• notifying them of the probate process

Creditors typically have a limited time to file claims against the estate for any outstanding debts.

Managing Ongoing Estate Expenses And Obligations

Throughout the probate process, the executor or administrator must manage any ongoing expenses and obligations of the estate.

This includes things like:

  • paying property taxes
  • insurance premiums
  • maintaining real estate

Closing the Estate

By now, all assets have been accounted for and any outstanding debts or taxes have been addressed.

The probate process moves to its final stage: closing the estate.

Final Distribution Of Assets

The executor or administrator distributes the remaining assets:

  • to the beneficiaries according to the terms of the will (if there is a will)
  • per the state intestacy laws (if there is no will)

This may involve:

  • transferring real estate deeds
  • distributing personal property
  • liquidating assets to distribute cash

Preparing A Final Accounting

The executor or administrator must prepare a final accounting of the estate.

This will detail all assets, debts, expenses, and distributions that occurred during the probate process. 

This accounting is submitted to the probate court for review and approval.

Obtaining Court Approval And Discharging The Executor

Then, the court will have reviewed and approve the final accounting.

The probate court will issue an order:

  • closing the estate 
  • discharging the executor or administrator from their duties

At this point, the probate process is complete, and the estate is officially settled.

Choosing The Right Probate Lawyer

Selecting the right attorney for probate is essential to:

  • ensure a smooth probate process 
  • protect the interests of the estate and its beneficiaries

There are several factors to consider when choosing an attorney for probate, including:

  • their experience and expertise
  • communication and rapport
  • fees and billing

Experience and Expertise

Area Of Specialization

Probate lawyers may specialize in different areas, such as:

  • estate administration
  • probate litigation
  • trust law

It is crucial to select a lawyer whose area of expertise aligns with your specific needs. 

A lawyer with extensive experience in estate administration may not be the best choice if you need representation in probate litigation.

Years Of Practice In Probate Law

The number of years a lawyer has been practicing probate law can impact their ability to handle complex estate matters effectively.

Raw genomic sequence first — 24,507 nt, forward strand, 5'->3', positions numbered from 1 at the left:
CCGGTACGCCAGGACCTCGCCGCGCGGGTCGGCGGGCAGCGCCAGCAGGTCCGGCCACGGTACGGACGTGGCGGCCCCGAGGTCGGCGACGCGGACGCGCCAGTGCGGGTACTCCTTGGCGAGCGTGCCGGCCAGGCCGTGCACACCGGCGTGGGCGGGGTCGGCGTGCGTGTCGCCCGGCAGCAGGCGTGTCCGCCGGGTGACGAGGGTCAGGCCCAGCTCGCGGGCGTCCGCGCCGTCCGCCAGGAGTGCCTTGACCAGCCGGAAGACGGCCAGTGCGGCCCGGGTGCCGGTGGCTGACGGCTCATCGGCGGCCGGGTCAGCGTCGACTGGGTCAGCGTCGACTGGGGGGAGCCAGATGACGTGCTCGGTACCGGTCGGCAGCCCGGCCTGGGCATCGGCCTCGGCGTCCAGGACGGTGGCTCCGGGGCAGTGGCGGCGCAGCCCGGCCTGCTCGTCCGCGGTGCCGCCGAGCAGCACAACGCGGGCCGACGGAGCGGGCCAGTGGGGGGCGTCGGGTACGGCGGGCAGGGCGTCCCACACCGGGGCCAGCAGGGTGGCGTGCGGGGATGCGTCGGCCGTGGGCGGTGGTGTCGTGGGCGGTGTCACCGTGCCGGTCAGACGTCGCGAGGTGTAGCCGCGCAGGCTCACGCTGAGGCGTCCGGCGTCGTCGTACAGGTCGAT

Look for a probate law attorney with a solid track record and experience in handling cases similar to yours.

Familiarity With Local Probate Courts And Procedures

Probate laws and procedures can vary between jurisdictions. 

Choose a probate lawyer familiar with the local probate courts and their specific procedures.

They will likely be more efficient and better equipped to handle your case.

Communication and Rapport

Open And Transparent Communication

Effective communication is vital in any legal matter. 

Choose a probate lawyer who is open and transparent about:

  • the probate process
  • potential challenges
  • the progress of your case

This can help you stay informed and alleviate any concerns you may have.

Responsiveness To Client Inquiries

A probate lawyer should be responsive to your inquiries and keep you updated on the case. 

Prompt responses to your questions can indicate that the probate lawyer:

  • values your time 
  • is committed to your case

Compassionate And Empathetic Approach

Probate matters often involve emotional situations and sensitive family dynamics. 

It is essential to work with a probate lawyer who:

  • understands the emotional challenges 
  • can provide compassionate guidance during this difficult time

Next, let’s talk about how much does a probate lawyer cost.

How Much Does A Probate Lawyer Cost?

Understanding Fee Structures

Probate lawyers may charge fees using different structures, such as:

  • hourly rates
  • flat fees
  • contingency fees

It is crucial to understand:

  • the cost of a probate law attorney 
  • how it will impact the overall cost of the probate process

Requesting An Estimate Of Total Costs

Ask the probate law firm for an estimate of the total costs involved in your case.

Your quote should include the probate lawyer fees and any additional expenses. 

This can help you:

  • budget for the probate process 
  • avoid surprises down the road

Who Pays Probate Attorney Fees?

Probate attorney fees are typically paid from the assets of the deceased person’s estate. 

The executor or administrator is responsible for managing the estate’s finances.

This includes paying for legal services provided by a probate attorney

After the attorney’s fees and other expenses, such as court fees and taxes, are paid, the remaining assets are distributed to the beneficiaries according to the will or state intestacy laws.

What Percentage Does A Lawyer Get For Settling An Estate?

The percentage a lawyer gets for settling an estate can vary depending on factors.

The factors that determine a probate lawyer’s percentage are things like: 

  • the complexity of the estate
  • the probate lawyer’s experience
  • the jurisdiction

In some states, probate attorney fees are determined by a statutory fee schedule.

This is based on a percentage of the estate’s value. 

In these cases, the percentage can range from 1% to 5%.

Or even higher for smaller estates.

FAQs About Probate Lawyers

These are questions our probate attorneys get from our clients. 

Do I Need A Probate Lawyer If There Is No Will?